My sister recruited me out of college onto a Y2K project that led to a two year gig as a Technical Writer. A far cry from the creative writer I envisioned myself as, but nonetheless, a real job with benefits AND a solid income (as my sister pointed out).
My first week on the job, she called to ask a favor. One of the Y2K recruits was caught sleeping on the job, released from the contract and escorted off-site immediately. She needed to collect his personal belongings. She wanted me to meet one of the client’s Executive Account Managers to retrieve the box and save her the trip downtown. I was hesitant to help out.
I couldn’t navigate the building too well and I was wearing a denim shirt (which I didn’t realize was a no-no until that morning when one of the old guys on the project enlightened me that “no denim” meant NONE, not even a denim shirt). Last person I wanted to meet was an EXECUTIVE.
She convinced me he wouldn’t even notice my denim shirt and I agreed, reluctantly. I was supposed to meet him on the 27th floor. He had dark hair and would be carrying a cardboard box. Easy enough.
The building had three elevator banks, each servicing a set number of floors. It took me two elevator rides (and ten minutes) before I finally figured out which bank took me to the 27th floor. By the time I arrived, he wasn’t there. Sigh.
I returned to the 1st floor to catch an elevator to my floor, and headed to my desk. I called his assistant. This time I should go to the 5th floor and meet him in front of the Immigration sign. I couldn’t miss the sign and he would wait for me there.
I quickly navigated back to the 1st floor to catch another elevator to the 5th floor. Sweating, wrinkled, and frustrated I exited the elevator and found the sign, just off the elevators, but no man with a box.
Anxiously, I paced in front of the sign. I heard a stairwell door creak open, so I poked my head around to see who it was, but it was only a little cleaning lady carrying her supply tote. I smiled and returned to the sign. She followed me to the elevators, hit the down button and then sloooowly slid down the wall as if she was exhausted. All the while her eyes just fixated on me.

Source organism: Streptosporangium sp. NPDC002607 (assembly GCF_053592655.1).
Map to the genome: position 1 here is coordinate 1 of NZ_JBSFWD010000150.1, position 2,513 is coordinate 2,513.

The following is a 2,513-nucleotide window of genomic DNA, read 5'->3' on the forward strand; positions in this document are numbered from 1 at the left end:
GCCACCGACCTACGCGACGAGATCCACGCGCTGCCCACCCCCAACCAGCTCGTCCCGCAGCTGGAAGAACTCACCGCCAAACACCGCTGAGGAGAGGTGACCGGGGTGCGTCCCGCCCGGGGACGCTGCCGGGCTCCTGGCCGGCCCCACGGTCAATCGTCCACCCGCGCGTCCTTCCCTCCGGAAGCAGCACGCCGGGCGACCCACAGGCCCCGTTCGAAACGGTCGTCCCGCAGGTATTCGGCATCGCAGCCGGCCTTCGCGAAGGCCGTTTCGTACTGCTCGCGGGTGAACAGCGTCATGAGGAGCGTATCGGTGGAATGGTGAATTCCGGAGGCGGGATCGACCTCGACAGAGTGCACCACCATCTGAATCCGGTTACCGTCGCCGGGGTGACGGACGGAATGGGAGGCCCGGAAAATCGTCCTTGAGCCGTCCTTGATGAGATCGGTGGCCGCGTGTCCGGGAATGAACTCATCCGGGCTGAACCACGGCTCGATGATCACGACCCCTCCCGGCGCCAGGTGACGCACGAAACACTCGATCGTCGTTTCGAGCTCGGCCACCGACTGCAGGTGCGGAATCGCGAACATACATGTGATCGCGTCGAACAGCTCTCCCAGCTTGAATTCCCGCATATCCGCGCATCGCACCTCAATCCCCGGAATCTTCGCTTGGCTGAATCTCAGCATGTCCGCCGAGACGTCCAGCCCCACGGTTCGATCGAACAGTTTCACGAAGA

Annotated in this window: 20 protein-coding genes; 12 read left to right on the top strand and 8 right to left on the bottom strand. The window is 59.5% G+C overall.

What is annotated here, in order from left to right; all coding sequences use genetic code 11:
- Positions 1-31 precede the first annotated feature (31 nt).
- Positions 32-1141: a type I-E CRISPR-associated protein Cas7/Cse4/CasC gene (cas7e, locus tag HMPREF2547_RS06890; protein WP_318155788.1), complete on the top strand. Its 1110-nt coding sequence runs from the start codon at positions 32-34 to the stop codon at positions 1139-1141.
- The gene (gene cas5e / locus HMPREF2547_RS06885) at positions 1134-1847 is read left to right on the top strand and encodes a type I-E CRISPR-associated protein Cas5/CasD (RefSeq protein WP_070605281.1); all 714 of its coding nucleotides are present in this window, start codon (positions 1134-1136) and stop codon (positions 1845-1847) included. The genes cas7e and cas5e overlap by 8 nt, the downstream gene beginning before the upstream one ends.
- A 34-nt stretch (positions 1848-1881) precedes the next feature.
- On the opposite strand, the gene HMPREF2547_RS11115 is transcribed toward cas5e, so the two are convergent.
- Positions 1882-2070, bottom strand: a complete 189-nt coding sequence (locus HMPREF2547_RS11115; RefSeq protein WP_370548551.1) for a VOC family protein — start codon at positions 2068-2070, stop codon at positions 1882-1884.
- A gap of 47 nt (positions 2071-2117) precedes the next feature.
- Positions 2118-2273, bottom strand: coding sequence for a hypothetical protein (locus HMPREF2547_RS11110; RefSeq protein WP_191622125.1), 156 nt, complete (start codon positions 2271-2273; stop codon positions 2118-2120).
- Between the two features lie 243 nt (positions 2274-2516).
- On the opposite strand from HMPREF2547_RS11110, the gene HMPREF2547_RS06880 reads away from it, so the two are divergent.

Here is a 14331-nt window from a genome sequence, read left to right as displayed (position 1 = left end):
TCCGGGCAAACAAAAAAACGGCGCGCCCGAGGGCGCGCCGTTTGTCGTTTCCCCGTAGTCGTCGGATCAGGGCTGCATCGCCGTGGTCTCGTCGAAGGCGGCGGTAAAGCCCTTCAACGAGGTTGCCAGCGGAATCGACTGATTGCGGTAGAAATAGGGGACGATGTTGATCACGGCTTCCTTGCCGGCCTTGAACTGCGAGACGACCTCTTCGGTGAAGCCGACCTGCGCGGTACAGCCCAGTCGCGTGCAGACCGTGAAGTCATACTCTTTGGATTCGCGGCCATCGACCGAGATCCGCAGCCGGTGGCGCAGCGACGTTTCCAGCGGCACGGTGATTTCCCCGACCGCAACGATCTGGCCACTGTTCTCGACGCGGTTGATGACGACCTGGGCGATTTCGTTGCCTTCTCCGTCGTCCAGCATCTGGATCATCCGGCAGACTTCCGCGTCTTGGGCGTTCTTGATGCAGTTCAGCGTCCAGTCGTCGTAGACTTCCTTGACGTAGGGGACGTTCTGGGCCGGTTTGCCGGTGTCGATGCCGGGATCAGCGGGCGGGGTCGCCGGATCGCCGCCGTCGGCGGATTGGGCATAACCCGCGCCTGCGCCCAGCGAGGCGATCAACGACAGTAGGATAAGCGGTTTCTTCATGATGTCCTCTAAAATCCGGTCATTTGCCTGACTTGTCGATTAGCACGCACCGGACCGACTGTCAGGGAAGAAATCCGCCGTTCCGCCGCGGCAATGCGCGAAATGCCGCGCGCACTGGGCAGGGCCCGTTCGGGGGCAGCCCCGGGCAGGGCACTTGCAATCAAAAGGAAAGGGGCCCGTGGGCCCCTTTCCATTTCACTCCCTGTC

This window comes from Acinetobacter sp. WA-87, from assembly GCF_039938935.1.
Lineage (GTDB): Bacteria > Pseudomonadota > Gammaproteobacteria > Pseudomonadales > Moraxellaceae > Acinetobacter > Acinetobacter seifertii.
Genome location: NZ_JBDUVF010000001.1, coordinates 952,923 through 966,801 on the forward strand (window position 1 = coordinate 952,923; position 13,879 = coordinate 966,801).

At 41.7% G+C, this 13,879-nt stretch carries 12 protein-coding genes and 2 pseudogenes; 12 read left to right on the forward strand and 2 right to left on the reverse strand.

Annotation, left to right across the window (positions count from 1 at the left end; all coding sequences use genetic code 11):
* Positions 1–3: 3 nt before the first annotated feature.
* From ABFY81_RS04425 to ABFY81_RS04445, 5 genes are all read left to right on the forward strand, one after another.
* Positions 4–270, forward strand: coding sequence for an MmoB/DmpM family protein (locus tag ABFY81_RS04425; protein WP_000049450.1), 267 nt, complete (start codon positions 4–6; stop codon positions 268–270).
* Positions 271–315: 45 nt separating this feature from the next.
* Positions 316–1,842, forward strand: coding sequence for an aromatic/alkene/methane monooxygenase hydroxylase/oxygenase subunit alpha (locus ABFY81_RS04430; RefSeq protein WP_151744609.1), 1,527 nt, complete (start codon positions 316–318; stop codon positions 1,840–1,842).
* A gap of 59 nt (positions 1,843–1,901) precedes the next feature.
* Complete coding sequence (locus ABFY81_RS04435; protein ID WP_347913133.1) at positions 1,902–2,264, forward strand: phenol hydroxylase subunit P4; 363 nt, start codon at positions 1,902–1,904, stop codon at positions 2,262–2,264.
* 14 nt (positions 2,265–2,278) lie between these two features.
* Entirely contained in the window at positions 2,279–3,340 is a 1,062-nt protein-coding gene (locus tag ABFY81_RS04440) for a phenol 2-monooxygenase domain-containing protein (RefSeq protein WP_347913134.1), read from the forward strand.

The empty elevator came and went, but she never boarded. She just sat there, back against the wall staring at me. I shifted uncomfortably. Then, all of a sudden, she burst into tears and became HYSTERICAL for no apparent reason. I just wanted to collect the box and be done.
I asked if she was OK, but she just kept staring and crying. Shaking and sobbing, looking straight through me the whole time. The man with the box was a no show, and the floor was a ghost town, except for this cleaning lady and me. This was shaping up to be a nightmare.
As I stood there contemplating an exit strategy, it suddenly dawned on me. The staring, the shaking, the sobbing: DIABETES! She must need insulin. BAD.
Panicked, I abandoned post and started trying office doors. They were all locked, most with cypher locks. So, I beat on one of the doors (like a crazy woman) until some guy poked his head out, irritated, and asked if he could help me. I told him the lady needed help, maybe even insulin. He assured me he’d call for help and promptly slammed the door, leaving me all on my own again.
I returned to the lady to let her know help was on the way. She was still hysterical, but held her hand out like she wanted to get up. Against my better judgment, I lent a hand to hoist her up. Bad move. She latched onto my arm and yanked me down with her. Next thing I knew, she was totally wrapped around me in a bear hug, and we were rocking together as she sobbed on my shoulder.
My first week on my first job; One could only hope my sister wouldn’t be collecting MY box soon.
People started filing in from nowhere, and suddenly there was a crowd watching us. Nobody offered to help; they just watched us, sobbing and rocking there on the floor.
Finally, the elevator opened and two paramedics hustled out with a stretcher. They peeled us apart and quickly strapped her onto it. Before they carted her off, I stood up and handed them her supply tote, like it was her purse and she couldn’t live without it.
And just like that, I was left standing there, disheveled, amongst the lingering crowd of rubberneckers and gossipmongers (that were nowhere to be found until now). I tried to smooth out my wrinkled denim shirt (covered with tears and makeup; both mine and hers) and shaped my sweaty hair while the crowd started to disperse.
Then I noticed a dark haired gentleman holding a cardboard box below the Immigration sign. He looked at me and quietly uttered, “Nicole?”
OMG, the EXECUTIVE with the box!!
I forced a smile, nodded my head “yes,” and wiped enough sweat off my hands (onto my pants) to offer a handshake. He shifted the small box under his other arm, and shook my hand. There was a brief awkward silence. I wasn’t sure how much of the previous chain of events he had witnessed.
Unable to think of anything to say or do, (and without pause for further explanation) I just snatched the box, thanked him and jumped on the next elevator down (pretty confident he didn’t notice the denim shirt). I transferred elevators and bee-lined to my desk. There, I composed myself and pretended like nothing happened. I told no one.
Later, my sister called, frantic.
Her: Are you OK???
Me: Yeah, why?
Her: Um, the client called.
Me: Did they say anything about the denim shirt?
Her: NO. But they mentioned the PARAMEDICS. Are you OK???
Turns out, that was just the beginning of the dreaded client calls to my sister, which, all too often, started with “Have you seen your sister today???”